• Of the five very regressive tax states that do have broad-based personal income taxes, three have flat rate taxes and two (Alabama and Louisiana) allow a deduction for federal taxes paid.

  • Seven of the ten states--Washington, Florida, Texas, South Dakota, Tennessee, Louisiana and Alabama--rely very heavily on sales and excise taxes. In these seven states, about half to three-quarters of the total state and local taxes imposed on the families in our study come from these consumption taxes (compared to the national median of 35% for all states).

The Least Regressive States

The study also examined the tax characteristics of the four least regressive states (those few that by some measures have progressive tax systems). All four have progressive personal income taxes and do not rely heavily on consumption taxes. Of the four, Delaware and Montana have no general sales tax, California has the most progressive income tax in the country and Vermont has the fourth most progressive income tax in the country and relatively low reliance on sales and excise taxes.

The Kind of Tax Matters

As the above discussion indicates, the study found that the kind of taxes that a state imposes on its citizens makes a huge difference.


The relative regressivity of a state's overall tax system depends both on how each tax affects families at different income levels and on how large a role each tax plays in a state's overall revenue mix.

Thus, California's level of reliance on each of its major taxes is fairly typical. But, by having a very progressive personal income tax, it ends up with one of the most progressive tax systems in the country.

Delaware, on the other hand, is one of the most progressive tax states not because any one of its taxes is exceptionally progressive, but because it relies so heavily on its modestly progressive income tax and relies very little on regressive sales and excise taxes.


Federal Itemized Deduction Offset

State and local personal income and property taxes, unlike sales and excise taxes, are allowed as itemized deductions in computing federal income taxes. This has a significant impact. On average, a fifth of all state personal income and individually-paid property taxes are "exported" to the federal government (and to taxpayers nationwide) as a result of these deductions. For the best-off state and local taxpayers, close to 40 percent of their state and local income and property tax bills are effectively paid by the federal government. The state-by-state tables in the study shows the benefits of federal itemized deduction offsets by income group. States that rely heavily on sales and excise taxes get much less benefit from these federal offsets than do states that relymore on income taxes.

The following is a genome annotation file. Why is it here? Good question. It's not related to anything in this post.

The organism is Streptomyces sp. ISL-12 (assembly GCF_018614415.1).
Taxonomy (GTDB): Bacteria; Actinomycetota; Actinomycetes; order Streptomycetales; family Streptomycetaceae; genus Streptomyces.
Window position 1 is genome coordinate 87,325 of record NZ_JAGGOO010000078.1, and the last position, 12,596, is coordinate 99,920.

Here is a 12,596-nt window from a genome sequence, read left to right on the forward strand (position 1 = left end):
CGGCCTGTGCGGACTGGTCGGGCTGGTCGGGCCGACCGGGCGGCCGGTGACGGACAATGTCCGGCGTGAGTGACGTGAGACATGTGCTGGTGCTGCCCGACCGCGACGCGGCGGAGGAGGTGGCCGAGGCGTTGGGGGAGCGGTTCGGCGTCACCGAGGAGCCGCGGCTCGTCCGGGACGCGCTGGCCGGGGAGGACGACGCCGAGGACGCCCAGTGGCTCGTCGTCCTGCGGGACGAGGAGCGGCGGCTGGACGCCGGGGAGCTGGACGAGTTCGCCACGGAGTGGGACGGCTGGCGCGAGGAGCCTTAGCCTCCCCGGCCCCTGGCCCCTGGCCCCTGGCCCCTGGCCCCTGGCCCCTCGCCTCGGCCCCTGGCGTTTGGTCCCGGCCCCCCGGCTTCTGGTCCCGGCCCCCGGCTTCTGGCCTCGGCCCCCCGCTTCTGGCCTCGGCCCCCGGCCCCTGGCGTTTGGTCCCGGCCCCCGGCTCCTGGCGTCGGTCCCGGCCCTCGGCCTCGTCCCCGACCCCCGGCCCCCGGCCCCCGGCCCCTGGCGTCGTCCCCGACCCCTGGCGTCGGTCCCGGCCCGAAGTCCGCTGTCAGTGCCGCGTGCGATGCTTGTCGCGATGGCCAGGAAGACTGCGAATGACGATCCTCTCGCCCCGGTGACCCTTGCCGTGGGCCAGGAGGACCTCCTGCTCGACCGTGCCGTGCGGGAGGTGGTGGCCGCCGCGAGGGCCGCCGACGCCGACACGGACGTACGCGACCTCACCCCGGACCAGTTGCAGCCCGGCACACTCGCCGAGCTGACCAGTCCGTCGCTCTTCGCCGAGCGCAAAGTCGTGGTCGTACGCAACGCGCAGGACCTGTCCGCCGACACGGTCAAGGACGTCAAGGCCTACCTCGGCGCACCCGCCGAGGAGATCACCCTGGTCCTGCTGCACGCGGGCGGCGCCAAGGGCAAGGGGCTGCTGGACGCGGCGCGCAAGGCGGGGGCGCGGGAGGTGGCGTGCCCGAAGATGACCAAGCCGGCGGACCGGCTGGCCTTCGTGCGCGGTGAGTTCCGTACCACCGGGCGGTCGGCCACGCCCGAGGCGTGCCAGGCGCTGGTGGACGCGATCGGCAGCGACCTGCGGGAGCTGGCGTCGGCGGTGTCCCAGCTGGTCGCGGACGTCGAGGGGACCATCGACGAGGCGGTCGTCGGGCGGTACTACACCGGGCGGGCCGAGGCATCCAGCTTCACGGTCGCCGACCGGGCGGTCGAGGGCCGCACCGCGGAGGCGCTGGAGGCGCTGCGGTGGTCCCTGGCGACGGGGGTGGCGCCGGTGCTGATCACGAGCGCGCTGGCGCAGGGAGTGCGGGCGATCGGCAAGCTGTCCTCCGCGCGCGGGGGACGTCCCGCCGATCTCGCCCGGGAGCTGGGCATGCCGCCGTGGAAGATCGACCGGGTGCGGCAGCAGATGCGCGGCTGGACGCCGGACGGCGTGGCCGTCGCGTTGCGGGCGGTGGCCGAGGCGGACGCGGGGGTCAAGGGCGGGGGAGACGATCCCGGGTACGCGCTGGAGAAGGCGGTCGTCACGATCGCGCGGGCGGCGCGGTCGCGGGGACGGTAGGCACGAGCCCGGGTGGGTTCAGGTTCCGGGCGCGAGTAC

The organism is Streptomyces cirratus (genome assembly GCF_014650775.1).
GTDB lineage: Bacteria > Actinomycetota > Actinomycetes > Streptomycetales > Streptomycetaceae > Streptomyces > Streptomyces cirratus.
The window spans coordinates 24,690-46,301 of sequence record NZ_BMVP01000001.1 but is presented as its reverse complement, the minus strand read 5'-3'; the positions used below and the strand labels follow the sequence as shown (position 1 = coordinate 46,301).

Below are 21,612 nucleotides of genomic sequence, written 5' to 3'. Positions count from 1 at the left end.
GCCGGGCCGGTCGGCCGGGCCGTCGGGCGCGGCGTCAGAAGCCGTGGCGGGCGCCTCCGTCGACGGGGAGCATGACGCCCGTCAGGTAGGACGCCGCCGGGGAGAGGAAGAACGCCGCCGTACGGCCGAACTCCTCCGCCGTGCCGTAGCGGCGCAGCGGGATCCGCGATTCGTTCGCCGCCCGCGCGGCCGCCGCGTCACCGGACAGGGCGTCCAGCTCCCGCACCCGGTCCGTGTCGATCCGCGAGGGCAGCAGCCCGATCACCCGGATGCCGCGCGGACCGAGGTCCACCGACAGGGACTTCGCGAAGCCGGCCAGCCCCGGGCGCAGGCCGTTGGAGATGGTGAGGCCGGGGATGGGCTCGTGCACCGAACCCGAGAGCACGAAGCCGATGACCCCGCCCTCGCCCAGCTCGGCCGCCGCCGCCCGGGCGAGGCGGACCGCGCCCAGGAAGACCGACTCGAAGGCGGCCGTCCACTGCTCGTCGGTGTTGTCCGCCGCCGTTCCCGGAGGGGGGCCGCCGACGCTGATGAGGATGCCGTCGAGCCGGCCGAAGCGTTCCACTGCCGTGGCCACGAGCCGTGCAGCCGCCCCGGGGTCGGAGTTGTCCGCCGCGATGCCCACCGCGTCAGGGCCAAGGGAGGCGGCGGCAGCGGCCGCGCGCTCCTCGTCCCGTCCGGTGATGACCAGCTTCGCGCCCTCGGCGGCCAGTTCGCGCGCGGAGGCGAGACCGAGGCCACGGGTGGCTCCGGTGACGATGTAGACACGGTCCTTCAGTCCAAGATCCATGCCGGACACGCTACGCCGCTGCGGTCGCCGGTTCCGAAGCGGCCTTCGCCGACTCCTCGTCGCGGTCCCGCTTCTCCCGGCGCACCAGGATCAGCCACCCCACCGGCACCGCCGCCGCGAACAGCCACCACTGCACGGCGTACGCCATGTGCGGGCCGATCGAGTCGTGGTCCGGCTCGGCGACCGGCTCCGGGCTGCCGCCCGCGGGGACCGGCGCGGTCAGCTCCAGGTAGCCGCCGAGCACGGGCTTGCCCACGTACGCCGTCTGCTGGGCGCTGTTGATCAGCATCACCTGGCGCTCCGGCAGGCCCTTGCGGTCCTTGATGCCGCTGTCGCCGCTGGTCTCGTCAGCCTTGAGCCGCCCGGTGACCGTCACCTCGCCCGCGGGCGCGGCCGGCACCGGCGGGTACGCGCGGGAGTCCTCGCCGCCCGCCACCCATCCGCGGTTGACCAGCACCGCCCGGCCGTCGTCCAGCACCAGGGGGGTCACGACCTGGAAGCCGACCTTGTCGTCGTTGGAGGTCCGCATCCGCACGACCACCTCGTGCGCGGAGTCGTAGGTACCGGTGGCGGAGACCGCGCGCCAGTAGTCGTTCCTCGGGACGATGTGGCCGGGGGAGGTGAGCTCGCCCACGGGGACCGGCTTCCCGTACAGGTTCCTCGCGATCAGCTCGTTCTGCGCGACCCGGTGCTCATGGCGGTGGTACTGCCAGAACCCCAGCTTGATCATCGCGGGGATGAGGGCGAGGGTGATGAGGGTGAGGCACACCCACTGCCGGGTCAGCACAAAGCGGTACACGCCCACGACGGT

Conclusion

"As new responsibilities devolve to the states, important decisions will have to be made on how to pay for fulfilling them," Ettlinger noted. "States may choose to pay for new services in the same way that they have in the past--regressively. Or they may decide instead to ask wealthier families to pay tax rates more commensurate with their incomes. In either case, the path that states choose will have a major impact on the well-being of their citizens--and will be a major part of the 'devolution' story."

U.S. Average State and Local Taxes in 1995
Income Group Lowest
20%
Second
20%
Middle
20%
Fourth
20%
Top 20%
Next 15% Next 4% TOP 1%
Income Range Less than
$25,700
$25,700 -
$40,500
$40,500 -
$54,600
$54,600 -
$74,900
$74,900 -
$131,000
$131,000 -
$351,000
$351,000
or more
Average Income in Group $15,600 $33,200 $47,400 $63,700 $93,300 $191,000 $801,000
Sales & Excise Taxes 6.7% 5.2% 4.2% 3.5% 2.6% 1.8% 1.1%
General Sales—Individuals 3.5% 2.9% 2.4% 2.0% 1.5% 1.1% 0.7%
Other Sales & Excise—Ind. 1.5% 1.0% 0.8% 0.6% 0.4% 0.3% 0.1%
Sales & Excise on Business 1.7% 1.3% 1.0% 0.9% 0.6% 0.4% 0.3%
Property Taxes 4.5% 2.9% 2.8% 2.8% 2.8% 2.6% 1.9%
Property Taxes on Families 4.1% 2.7% 2.6% 2.5% 2.5% 2.0% 0.9%
Other Property Taxes 0.4% 0.3% 0.2% 0.3% 0.3% 0.5% 1.0%
Income Taxes 1.3% 2.3% 2.8% 3.2% 3.6% 4.1% 5.0%
Personal Income Tax 1.2% 2.2% 2.8% 3.1% 3.5% 3.9% 4.6%
Corporate Income Tax 0.1% 0.1% 0.0% 0.1% 0.1% 0.1% 0.3%
TOTAL TAXES 12.5% 10.5% 9.8% 9.5% 9.0% 8.4% 7.9%
Federal Deduction Offset –0.1% –0.2% –0.4% –0.9% –1.4% –1.9% –2.1%
TOTAL AFTER OFFSET 12.4% 10.3% 9.4% 8.6% 7.7% 6.5% 5.8%